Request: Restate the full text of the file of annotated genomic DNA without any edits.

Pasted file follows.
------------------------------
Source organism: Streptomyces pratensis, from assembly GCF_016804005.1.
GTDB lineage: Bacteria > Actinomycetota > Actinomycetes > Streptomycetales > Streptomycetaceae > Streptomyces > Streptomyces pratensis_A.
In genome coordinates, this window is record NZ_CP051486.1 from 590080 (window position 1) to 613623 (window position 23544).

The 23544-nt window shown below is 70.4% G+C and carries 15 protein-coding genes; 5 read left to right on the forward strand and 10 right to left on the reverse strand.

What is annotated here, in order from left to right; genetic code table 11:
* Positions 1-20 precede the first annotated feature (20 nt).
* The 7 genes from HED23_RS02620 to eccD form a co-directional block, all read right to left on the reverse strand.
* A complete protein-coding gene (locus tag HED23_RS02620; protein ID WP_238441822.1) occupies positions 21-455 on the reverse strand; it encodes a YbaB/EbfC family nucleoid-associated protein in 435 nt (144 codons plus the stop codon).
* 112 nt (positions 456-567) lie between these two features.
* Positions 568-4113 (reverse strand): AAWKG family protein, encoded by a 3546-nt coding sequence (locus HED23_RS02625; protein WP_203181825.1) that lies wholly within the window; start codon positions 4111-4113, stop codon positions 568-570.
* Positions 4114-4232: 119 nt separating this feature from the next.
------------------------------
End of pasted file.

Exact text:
Source organism: Streptomyces pratensis, from assembly GCF_016804005.1.
GTDB lineage: Bacteria > Actinomycetota > Actinomycetes > Streptomycetales > Streptomycetaceae > Streptomyces > Streptomyces pratensis_A.
In genome coordinates, this window is record NZ_CP051486.1 from 590080 (window position 1) to 613623 (window position 23544).

The 23544-nt window shown below is 70.4% G+C and carries 15 protein-coding genes; 5 read left to right on the forward strand and 10 right to left on the reverse strand.

What is annotated here, in order from left to right; genetic code table 11:
* Positions 1-20 precede the first annotated feature (20 nt).
* The 7 genes from HED23_RS02620 to eccD form a co-directional block, all read right to left on the reverse strand.
* A complete protein-coding gene (locus tag HED23_RS02620; protein ID WP_238441822.1) occupies positions 21-455 on the reverse strand; it encodes a YbaB/EbfC family nucleoid-associated protein in 435 nt (144 codons plus the stop codon).
* 112 nt (positions 456-567) lie between these two features.
* Positions 568-4113 (reverse strand): AAWKG family protein, encoded by a 3546-nt coding sequence (locus HED23_RS02625; protein WP_203181825.1) that lies wholly within the window; start codon positions 4111-4113, stop codon positions 568-570.
* Positions 4114-4232: 119 nt separating this feature from the next.